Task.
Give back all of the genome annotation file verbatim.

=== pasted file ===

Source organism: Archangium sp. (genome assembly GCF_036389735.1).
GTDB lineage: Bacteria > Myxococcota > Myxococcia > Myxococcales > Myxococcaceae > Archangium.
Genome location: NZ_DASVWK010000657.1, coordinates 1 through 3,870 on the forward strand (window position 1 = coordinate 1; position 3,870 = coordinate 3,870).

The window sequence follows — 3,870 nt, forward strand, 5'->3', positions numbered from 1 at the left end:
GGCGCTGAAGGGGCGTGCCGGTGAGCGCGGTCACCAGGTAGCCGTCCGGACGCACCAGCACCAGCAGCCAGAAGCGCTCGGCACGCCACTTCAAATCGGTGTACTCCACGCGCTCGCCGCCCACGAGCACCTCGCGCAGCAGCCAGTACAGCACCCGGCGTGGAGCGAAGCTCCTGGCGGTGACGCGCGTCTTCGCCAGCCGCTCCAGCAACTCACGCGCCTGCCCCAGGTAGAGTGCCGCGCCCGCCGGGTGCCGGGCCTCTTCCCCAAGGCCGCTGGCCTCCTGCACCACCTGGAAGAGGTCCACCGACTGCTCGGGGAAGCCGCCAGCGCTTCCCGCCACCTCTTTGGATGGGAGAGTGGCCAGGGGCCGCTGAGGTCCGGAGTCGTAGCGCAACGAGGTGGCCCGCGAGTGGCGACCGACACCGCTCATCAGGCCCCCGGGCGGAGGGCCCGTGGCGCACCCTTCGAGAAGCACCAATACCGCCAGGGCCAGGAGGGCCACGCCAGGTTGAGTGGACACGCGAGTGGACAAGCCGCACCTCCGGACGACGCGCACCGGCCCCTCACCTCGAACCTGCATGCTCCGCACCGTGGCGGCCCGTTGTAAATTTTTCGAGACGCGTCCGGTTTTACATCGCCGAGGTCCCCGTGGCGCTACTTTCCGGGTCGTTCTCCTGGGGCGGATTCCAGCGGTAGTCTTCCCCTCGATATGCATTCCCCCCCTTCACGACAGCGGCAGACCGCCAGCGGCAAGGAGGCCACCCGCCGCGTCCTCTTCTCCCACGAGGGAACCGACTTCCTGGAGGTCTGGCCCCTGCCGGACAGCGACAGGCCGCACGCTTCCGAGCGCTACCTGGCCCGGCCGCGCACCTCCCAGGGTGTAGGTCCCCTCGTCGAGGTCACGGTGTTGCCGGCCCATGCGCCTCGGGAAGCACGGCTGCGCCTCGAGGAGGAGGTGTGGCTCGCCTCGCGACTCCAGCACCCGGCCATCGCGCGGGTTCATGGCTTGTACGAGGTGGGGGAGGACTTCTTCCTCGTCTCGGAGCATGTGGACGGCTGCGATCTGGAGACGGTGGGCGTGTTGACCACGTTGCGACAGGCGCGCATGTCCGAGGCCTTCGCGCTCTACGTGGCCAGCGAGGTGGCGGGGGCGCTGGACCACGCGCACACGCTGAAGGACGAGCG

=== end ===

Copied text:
Source organism: Archangium sp. (genome assembly GCF_036389735.1).
GTDB lineage: Bacteria > Myxococcota > Myxococcia > Myxococcales > Myxococcaceae > Archangium.
Genome location: NZ_DASVWK010000657.1, coordinates 1 through 3,870 on the forward strand (window position 1 = coordinate 1; position 3,870 = coordinate 3,870).

The window sequence follows — 3,870 nt, forward strand, 5'->3', positions numbered from 1 at the left end:
GGCGCTGAAGGGGCGTGCCGGTGAGCGCGGTCACCAGGTAGCCGTCCGGACGCACCAGCACCAGCAGCCAGAAGCGCTCGGCACGCCACTTCAAATCGGTGTACTCCACGCGCTCGCCGCCCACGAGCACCTCGCGCAGCAGCCAGTACAGCACCCGGCGTGGAGCGAAGCTCCTGGCGGTGACGCGCGTCTTCGCCAGCCGCTCCAGCAACTCACGCGCCTGCCCCAGGTAGAGTGCCGCGCCCGCCGGGTGCCGGGCCTCTTCCCCAAGGCCGCTGGCCTCCTGCACCACCTGGAAGAGGTCCACCGACTGCTCGGGGAAGCCGCCAGCGCTTCCCGCCACCTCTTTGGATGGGAGAGTGGCCAGGGGCCGCTGAGGTCCGGAGTCGTAGCGCAACGAGGTGGCCCGCGAGTGGCGACCGACACCGCTCATCAGGCCCCCGGGCGGAGGGCCCGTGGCGCACCCTTCGAGAAGCACCAATACCGCCAGGGCCAGGAGGGCCACGCCAGGTTGAGTGGACACGCGAGTGGACAAGCCGCACCTCCGGACGACGCGCACCGGCCCCTCACCTCGAACCTGCATGCTCCGCACCGTGGCGGCCCGTTGTAAATTTTTCGAGACGCGTCCGGTTTTACATCGCCGAGGTCCCCGTGGCGCTACTTTCCGGGTCGTTCTCCTGGGGCGGATTCCAGCGGTAGTCTTCCCCTCGATATGCATTCCCCCCCTTCACGACAGCGGCAGACCGCCAGCGGCAAGGAGGCCACCCGCCGCGTCCTCTTCTCCCACGAGGGAACCGACTTCCTGGAGGTCTGGCCCCTGCCGGACAGCGACAGGCCGCACGCTTCCGAGCGCTACCTGGCCCGGCCGCGCACCTCCCAGGGTGTAGGTCCCCTCGTCGAGGTCACGGTGTTGCCGGCCCATGCGCCTCGGGAAGCACGGCTGCGCCTCGAGGAGGAGGTGTGGCTCGCCTCGCGACTCCAGCACCCGGCCATCGCGCGGGTTCATGGCTTGTACGAGGTGGGGGAGGACTTCTTCCTCGTCTCGGAGCATGTGGACGGCTGCGATCTGGAGACGGTGGGCGTGTTGACCACGTTGCGACAGGCGCGCATGTCCGAGGCCTTCGCGCTCTACGTGGCCAGCGAGGTGGCGGGGGCGCTGGACCACGCGCACACGCTGAAGGACGAGCG